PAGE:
As Privacy Complaints Surged, Breach Reports Dwindled

The past year saw a substantial increase in complaints to the Office of the Privacy Commissioner of Canada – but reports of data breaches were curiously low, according to a new report.

On September 29, the Privacy Commissioner released its annual report highlighting enforcement activities and other initiatives from the past year. The Privacy Commissioner received 427 complaints under the Personal Information Protection and Electronic Documents Act (PIPEDA) – a 38% increase over the previous year – but reports of PIPEDA data breaches (645) were down by 17.5%.

PIPEDA governs how private sector organizations collect, use and disclose personal information. If a data breach presents a real risk of significant harm, organizations are required to report the breach to the Privacy Commissioner and the individuals affected by the breach.

The past year marked the first time since mandatory breach reporting took effect in 2018 that the Privacy Commissioner received fewer breach reports than the previous year.

“Moreover, this has occurred at a time when many organizations transitioned to remote work due to the pandemic,” the report stated. “Given the privacy risks associated with telework and hybrid working arrangements, we would have expected to receive more breach reports, not fewer.”

Majority of Breaches Involved Unauthorized Access

Most breaches (65%) reported to the Privacy Commissioner involved unauthorized access to personal information. Of those breaches, 69% were cyber incidents that involved ransomware, malware, hacking or phishing attacks.

The financial sector accounted for 20% of the breaches reported to the Privacy Commissioner, followed by the telecommunications (14%), insurance (14%) and professional services (12%) sectors. Despite the explosion in ecommerce during the pandemic, the retail sector accounted for only 8% of breaches – down from 10% the previous year.

The Privacy Commissioner expressed concern, however, that breaches are underreported among small and medium-sized enterprises, which account for close to 90% of the businesses in Canada.

“In the current digital economy, small organizations can often amass large amounts of sensitive personal information,” the report stated. “A majority of the breach reports received by our office continue to come from large organizations.”

Complaints Involved Mobile Apps, Voice Authentication and Surveillance

Despite the decline in breach reports, PIPEDA-related complaints surged over the past year. Most complaints (36%) involved the use and disclosure of personal information, followed by access to personal information (28%) and the collection of personal information (13%).

In response to these complaints, the Privacy Commissioner launched a number of investigations, including an investigation into a restaurant chain’s mobile app that tracked the movements of customers at all hours of the day – even when the app wasn’t running.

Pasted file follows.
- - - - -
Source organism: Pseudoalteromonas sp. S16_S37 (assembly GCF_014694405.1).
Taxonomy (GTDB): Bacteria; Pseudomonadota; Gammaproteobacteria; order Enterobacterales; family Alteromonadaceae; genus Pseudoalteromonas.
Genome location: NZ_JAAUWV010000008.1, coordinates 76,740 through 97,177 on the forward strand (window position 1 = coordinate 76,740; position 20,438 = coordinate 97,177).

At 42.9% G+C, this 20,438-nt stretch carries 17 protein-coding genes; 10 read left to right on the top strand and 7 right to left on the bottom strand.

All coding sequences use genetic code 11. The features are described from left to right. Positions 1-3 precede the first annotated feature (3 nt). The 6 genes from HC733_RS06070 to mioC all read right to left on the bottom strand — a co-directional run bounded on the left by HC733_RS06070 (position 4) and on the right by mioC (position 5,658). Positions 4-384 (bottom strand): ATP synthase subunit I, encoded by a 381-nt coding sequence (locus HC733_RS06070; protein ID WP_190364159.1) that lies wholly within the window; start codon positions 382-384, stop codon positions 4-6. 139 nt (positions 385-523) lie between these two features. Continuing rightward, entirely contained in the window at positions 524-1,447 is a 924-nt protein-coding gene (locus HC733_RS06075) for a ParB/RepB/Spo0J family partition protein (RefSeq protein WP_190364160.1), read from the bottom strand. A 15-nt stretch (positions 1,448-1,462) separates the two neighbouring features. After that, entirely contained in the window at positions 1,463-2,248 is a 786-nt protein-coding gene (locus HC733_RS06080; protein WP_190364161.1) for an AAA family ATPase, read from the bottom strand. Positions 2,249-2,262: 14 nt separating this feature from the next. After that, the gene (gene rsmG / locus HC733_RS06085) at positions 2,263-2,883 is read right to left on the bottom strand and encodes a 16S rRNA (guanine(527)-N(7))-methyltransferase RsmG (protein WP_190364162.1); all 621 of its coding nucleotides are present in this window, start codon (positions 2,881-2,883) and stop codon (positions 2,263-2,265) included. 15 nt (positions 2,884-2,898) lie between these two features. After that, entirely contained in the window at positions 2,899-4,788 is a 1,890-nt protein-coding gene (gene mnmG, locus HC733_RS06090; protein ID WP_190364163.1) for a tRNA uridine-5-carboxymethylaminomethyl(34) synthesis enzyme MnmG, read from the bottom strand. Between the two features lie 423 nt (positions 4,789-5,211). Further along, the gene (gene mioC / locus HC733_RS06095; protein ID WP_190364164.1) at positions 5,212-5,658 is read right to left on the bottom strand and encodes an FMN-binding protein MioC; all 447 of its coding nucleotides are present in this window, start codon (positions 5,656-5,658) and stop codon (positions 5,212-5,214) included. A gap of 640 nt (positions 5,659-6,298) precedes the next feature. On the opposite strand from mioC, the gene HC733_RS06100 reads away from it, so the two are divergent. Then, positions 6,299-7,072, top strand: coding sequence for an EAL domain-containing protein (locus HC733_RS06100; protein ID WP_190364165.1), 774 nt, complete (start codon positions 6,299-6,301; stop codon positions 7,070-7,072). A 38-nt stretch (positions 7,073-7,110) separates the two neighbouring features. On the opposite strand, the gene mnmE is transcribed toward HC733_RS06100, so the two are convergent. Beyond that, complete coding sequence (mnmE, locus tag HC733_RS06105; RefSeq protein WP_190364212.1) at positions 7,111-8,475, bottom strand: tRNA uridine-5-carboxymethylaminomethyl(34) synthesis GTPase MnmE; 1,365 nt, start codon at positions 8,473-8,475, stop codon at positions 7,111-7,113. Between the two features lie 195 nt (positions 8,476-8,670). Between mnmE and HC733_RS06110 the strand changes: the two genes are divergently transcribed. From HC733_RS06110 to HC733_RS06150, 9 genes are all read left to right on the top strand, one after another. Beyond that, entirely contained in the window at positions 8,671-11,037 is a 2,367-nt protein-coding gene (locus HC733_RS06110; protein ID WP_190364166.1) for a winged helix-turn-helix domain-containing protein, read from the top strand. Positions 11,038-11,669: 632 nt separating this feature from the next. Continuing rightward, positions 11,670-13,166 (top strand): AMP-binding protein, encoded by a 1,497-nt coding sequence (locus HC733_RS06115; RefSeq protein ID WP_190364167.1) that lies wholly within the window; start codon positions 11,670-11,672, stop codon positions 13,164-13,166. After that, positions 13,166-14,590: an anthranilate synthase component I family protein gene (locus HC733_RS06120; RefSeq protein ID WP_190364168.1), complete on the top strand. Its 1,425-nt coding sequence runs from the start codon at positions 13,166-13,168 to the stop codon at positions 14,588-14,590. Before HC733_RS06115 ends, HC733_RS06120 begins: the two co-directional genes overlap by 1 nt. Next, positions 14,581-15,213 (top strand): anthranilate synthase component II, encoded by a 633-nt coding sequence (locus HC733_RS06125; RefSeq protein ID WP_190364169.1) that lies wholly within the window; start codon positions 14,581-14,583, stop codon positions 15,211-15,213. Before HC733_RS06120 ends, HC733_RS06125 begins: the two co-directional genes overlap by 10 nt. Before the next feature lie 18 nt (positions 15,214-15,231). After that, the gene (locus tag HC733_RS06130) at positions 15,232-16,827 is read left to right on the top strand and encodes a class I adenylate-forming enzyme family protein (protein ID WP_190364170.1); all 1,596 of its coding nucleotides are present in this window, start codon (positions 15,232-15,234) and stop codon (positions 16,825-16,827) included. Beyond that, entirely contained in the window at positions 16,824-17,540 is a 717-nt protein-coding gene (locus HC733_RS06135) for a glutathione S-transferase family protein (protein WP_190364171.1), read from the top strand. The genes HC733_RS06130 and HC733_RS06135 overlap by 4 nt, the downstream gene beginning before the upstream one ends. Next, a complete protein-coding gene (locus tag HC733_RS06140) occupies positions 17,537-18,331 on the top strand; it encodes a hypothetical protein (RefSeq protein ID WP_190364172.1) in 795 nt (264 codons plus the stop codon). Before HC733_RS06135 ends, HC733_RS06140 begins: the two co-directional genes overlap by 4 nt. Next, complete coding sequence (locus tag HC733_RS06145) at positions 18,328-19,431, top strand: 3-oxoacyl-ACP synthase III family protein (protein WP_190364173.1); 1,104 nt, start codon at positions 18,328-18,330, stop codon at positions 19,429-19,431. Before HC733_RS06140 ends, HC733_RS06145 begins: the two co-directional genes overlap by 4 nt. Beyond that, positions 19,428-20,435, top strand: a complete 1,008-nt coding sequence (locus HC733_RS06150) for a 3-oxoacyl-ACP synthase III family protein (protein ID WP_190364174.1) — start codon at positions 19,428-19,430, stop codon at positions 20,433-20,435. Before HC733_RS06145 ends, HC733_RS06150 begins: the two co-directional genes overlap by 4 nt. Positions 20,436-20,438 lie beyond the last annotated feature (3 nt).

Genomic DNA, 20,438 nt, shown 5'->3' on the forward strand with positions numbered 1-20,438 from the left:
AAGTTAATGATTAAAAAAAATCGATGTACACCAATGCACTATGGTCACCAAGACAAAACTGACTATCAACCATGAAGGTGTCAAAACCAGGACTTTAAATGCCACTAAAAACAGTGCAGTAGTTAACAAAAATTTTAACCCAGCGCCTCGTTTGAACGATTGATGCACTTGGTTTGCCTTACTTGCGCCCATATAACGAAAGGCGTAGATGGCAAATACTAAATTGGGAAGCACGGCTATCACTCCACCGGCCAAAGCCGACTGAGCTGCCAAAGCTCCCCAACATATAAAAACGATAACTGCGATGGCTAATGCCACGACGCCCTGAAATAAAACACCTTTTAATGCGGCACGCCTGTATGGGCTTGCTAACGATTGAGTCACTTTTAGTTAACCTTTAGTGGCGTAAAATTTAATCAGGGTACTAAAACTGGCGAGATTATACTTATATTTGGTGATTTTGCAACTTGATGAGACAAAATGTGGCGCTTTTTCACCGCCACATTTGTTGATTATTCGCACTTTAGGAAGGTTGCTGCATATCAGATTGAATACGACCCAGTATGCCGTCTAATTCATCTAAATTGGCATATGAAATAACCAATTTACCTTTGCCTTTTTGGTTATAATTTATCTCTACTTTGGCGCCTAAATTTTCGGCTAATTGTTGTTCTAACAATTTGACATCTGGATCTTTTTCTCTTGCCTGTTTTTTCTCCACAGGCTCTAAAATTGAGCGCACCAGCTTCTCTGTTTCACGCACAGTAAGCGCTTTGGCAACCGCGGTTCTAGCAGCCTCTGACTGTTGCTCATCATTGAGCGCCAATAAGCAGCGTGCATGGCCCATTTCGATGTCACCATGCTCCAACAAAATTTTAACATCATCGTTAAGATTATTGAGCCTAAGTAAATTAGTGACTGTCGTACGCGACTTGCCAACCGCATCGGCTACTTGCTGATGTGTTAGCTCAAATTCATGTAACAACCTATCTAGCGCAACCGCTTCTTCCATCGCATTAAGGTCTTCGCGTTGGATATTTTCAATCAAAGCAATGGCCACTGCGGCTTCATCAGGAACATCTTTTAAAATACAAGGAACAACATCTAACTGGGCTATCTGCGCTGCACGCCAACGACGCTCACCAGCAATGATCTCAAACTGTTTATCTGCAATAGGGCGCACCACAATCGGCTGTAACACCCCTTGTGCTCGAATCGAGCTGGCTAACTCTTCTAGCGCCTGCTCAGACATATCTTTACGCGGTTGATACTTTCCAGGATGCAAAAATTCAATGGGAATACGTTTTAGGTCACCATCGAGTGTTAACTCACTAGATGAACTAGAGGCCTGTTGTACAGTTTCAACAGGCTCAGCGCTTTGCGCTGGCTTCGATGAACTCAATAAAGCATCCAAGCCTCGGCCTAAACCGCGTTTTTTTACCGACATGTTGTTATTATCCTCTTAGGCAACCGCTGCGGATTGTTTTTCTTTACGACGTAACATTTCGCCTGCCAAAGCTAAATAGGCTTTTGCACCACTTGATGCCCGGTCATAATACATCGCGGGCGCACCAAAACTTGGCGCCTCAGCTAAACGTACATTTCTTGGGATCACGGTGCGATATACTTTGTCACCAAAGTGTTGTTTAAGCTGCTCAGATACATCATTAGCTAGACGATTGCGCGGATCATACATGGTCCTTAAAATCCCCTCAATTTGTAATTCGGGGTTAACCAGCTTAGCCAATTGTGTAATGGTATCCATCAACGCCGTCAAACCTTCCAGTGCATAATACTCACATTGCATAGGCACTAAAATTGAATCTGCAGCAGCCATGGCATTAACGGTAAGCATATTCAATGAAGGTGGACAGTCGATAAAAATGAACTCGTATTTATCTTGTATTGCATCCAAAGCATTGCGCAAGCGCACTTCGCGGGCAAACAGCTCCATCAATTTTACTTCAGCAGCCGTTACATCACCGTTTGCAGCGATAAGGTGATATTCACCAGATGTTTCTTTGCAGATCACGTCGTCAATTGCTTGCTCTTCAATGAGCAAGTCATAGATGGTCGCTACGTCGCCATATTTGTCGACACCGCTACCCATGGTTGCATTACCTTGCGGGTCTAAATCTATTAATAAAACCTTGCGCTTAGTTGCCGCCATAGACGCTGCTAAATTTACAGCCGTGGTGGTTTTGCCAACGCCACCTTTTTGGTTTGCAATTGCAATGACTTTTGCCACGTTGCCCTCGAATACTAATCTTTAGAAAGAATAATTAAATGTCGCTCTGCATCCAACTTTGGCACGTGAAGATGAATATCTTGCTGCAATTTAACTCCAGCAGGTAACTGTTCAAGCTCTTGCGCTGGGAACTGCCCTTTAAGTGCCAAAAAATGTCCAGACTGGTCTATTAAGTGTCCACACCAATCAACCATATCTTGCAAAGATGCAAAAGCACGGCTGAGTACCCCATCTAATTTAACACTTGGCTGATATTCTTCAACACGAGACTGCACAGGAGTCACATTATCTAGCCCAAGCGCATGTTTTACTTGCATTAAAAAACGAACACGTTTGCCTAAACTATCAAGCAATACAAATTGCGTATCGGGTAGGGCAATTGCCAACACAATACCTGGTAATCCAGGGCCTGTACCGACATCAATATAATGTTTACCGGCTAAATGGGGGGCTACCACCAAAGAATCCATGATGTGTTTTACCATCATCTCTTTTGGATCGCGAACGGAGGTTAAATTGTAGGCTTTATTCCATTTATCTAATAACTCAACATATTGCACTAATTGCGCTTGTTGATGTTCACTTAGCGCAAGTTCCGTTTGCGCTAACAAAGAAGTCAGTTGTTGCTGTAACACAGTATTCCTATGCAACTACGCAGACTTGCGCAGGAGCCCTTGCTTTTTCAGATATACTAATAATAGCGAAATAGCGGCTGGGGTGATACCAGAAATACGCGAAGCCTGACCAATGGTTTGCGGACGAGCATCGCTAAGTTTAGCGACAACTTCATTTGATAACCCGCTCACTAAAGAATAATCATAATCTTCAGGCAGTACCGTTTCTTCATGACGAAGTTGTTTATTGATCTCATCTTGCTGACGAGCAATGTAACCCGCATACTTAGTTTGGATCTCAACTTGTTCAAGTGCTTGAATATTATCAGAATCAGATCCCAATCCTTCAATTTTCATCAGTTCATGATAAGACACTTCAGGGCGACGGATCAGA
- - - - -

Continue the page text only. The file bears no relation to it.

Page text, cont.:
A telecommunications company was investigated for enrolling a customer in a voiceprint authentication program without the customer’s consent, and two trucking companies were investigated for surveilling drivers whenever they were behind the wheel – including when they were off duty.

Organizations Could Face Fines for Failing to Report Breaches

Despite the decrease in reported PIPEDA breaches, the Privacy Commissioner stressed that breaches “continue to be a significant area of concern” – and they’re likely underreported.

“Of course, our office can only report on the breaches that we know about,” the report stated. “Given the sheer volume of personal data that is collected, used and disclosed in the digital marketplace, many cases likely go unreported, or even undetected.”

Under PIPEDA, it’s an offence to knowingly contravene reporting, notification and record-keeping requirements in the event of a breach that poses a real risk of significant harm. Organizations that knowingly choose not to report such breaches could face a summary conviction and maximum fine of $10,000 or be found guilty of an indictable offence and face a maximum fine of $100,000. In addition, companies that fail to comply with PIPEDA could be subject to public reports, which can lead to reputational damage that could be far costlier than a fine.

If your organization needs help navigating privacy laws, the lawyers in the MLT Aikins Privacy, Data Protection & Cybersecurity team have extensive experience advising clients on their obligations for reporting and responding to breaches and developing effective strategies to mitigate the risk of breaches. Download our Cybersecurity Checklist to learn more.

Note: This article is of a general nature only and is not exhaustive of all possible legal rights or remedies. In addition, laws may change over time and should be interpreted only in the context of particular circumstances such that these materials are not intended to be relied upon or taken as legal advice or opinion. Readers should consult a legal professional for specific advice in any particular situation.